Hard Money vs. Traditional financing
What is the difference between hard money and traditional financing, and how can you use them both to your advantage? Hard money loans are much shorter and tend to have higher rates than conventional loans. The relatively higher rates are due to the incredibly shorter loan terms and to offset some of the fixed lending costs. Hard money lenders have a much simpler underwriting process, as they only use the asset value to determine if they will lend on a property. This differs significantly from a conventional lender that uses both the asset’s value and the borrower’s creditworthiness.
The asset-only underwiring process allows lenders to close on properties quickly (in as soon as 24hrs at Capital Fund) and lend on distressed properties, where many traditional banks fall short. However, lending on distressed properties and construction also tends to be riskier, and the higher rates are used to mitigate some of that risk.
Buying the property
So, why would you use a higher rate loan? There are many reasons why a borrower might opt for a hard money loan rather than going down the traditional route, such as problems with personal credit or the long process that conventional banks use to approve a loan. Despite the lower rates, traditional lenders require a nauseating amount of information to get approved. From months of bank statements to years of tax returns, and extensive credit history. The whole process may take be as long as 60-90 days before an investor gets to the closing table.
In any business, the cliché time is money rings true, but that is especially poignant in real estate. Today’s housing market is a seller’s market, where offers are plenty and supply is rare. Investors need to piece together offer packages that are not only priced competitively but also have the quickest closing time. Turning in an offer with a 60-90 day close so you can hear back from a big box lender may cost you the whole deal. In these situations, investors turn to private hard money to close deals quickly (in as soon as 24hrs) and have a much more streamlined process than traditional lenders. Some investors may even offset a hard money loan’s carrying cost by offering a competitive price sweetened by a quick close.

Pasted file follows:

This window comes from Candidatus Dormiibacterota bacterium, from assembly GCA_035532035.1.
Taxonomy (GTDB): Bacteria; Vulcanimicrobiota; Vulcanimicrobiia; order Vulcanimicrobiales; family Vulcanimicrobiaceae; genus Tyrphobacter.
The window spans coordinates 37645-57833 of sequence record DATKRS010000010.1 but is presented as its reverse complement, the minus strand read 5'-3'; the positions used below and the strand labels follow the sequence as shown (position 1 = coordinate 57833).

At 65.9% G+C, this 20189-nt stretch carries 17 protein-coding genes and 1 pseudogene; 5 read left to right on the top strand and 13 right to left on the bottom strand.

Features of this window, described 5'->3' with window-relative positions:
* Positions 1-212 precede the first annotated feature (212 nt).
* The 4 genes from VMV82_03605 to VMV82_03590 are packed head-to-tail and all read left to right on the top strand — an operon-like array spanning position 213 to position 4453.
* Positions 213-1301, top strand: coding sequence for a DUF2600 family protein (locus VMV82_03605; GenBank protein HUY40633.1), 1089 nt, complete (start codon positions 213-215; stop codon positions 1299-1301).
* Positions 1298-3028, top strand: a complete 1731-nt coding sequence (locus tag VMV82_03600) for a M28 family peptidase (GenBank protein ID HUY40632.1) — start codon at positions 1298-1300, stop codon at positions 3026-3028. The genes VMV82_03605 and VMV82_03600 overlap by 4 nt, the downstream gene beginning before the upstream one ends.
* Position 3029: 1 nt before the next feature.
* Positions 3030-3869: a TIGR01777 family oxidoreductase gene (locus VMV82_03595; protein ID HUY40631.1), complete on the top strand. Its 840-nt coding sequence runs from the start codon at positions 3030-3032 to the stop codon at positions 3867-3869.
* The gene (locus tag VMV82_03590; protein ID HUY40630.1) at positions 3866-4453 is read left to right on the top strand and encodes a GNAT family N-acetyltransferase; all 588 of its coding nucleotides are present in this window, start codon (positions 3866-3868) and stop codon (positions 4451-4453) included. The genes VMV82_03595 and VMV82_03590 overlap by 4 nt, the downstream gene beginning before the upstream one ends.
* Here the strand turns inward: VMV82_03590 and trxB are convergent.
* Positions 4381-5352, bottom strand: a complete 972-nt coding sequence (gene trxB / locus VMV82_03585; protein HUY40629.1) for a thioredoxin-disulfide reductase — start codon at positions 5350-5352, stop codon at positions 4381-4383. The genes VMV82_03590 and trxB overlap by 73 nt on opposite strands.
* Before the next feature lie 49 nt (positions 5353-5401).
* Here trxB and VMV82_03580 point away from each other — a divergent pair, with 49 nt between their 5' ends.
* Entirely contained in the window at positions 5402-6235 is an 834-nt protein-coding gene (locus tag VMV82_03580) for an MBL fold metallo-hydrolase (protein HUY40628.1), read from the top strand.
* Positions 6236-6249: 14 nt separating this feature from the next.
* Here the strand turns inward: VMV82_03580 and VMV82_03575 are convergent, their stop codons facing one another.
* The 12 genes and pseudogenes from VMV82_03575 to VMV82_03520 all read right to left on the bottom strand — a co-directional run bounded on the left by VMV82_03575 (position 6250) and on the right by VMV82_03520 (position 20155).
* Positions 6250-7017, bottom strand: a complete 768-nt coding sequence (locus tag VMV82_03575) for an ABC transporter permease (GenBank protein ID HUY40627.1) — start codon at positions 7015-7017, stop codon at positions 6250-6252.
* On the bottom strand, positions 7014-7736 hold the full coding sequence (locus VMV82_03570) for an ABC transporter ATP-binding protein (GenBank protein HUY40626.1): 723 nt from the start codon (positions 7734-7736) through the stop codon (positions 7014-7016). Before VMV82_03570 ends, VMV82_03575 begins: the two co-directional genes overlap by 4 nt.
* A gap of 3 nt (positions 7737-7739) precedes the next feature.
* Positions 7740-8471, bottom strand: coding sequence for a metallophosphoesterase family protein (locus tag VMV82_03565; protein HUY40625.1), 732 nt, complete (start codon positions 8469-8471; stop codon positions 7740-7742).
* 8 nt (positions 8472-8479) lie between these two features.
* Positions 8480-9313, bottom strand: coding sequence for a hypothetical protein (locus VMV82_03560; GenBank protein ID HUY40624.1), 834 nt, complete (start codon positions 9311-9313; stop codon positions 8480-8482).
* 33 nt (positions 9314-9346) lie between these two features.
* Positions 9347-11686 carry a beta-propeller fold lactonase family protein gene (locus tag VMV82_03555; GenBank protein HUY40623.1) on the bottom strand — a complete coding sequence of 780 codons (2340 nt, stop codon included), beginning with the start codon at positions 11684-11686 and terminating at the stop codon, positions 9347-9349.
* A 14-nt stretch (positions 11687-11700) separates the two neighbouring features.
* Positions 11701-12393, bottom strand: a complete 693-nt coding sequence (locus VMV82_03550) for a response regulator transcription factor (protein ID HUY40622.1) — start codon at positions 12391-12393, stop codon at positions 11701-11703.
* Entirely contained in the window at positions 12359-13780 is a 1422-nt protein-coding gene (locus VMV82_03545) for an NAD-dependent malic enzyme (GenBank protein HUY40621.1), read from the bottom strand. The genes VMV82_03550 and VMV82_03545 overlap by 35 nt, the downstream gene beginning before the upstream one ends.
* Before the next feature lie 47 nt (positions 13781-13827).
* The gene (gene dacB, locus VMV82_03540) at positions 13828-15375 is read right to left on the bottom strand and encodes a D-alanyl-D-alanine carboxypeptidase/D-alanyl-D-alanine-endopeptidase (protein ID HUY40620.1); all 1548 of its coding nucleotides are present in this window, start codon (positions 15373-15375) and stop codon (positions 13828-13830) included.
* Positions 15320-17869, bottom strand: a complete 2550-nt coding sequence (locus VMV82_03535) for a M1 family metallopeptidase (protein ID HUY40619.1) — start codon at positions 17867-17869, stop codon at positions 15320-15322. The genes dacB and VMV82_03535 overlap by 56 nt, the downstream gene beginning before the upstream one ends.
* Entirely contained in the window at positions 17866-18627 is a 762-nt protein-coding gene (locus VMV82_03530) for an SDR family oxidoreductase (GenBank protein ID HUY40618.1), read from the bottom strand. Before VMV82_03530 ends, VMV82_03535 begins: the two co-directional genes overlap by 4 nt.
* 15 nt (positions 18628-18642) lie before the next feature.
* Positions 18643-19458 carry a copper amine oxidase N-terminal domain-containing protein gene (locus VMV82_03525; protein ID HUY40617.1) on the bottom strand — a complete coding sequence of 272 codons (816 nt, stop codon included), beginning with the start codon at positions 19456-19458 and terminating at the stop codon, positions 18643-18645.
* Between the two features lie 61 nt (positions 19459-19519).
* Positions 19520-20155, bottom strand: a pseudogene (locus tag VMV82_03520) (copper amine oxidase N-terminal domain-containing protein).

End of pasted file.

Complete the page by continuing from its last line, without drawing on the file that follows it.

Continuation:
Don’t Forget About Rehab
Using hard money to finance the acquisition of the property is a great strategy to leverage your cash during the sale process, but to also allow for rehab funds. Real estate investors have to budget beyond the initial down payment and have to also include items like closing costs, loan carrying costs, and more.
Having more cash available in your bank account will allow you to get started on the rehab right away, which is important so that your investment property can hit the market again as soon as possible. If funds are tight, Capital Fund can even finance 100% of the rehab cost. Some more experienced investors understand the power of leveraging their cash or resources even further. For example, an investor could get reimbursed for rehab costs during the final stages of home improvements. Doing so may provide the necessary capital to tackle an additional property while the others take some time to close with a consumer buyer. Having this extra cash in your bank account is a necessary step when applying to refinance through a long-term lender since they will pull bank statements and credit for loan approval.
Cash-out, Start over
If you are planning on using the property as a rental, then the next step is to refinance. There are two options of refinancing, you can either refinance with a private lender or into a long-term 30- or 15-year mortgage. The bank will be much more accepting to lend on this property now that it has been renovated and even get higher loan amounts now that value was added to the home. Investors may pull equity from the property with a refinance in both the hard money and conventional scenarios. The cash that you get from the refinance will put you in a much better position to start a new project now that you have a cash-flowing asset and the equity from your past project to go and find a new deal.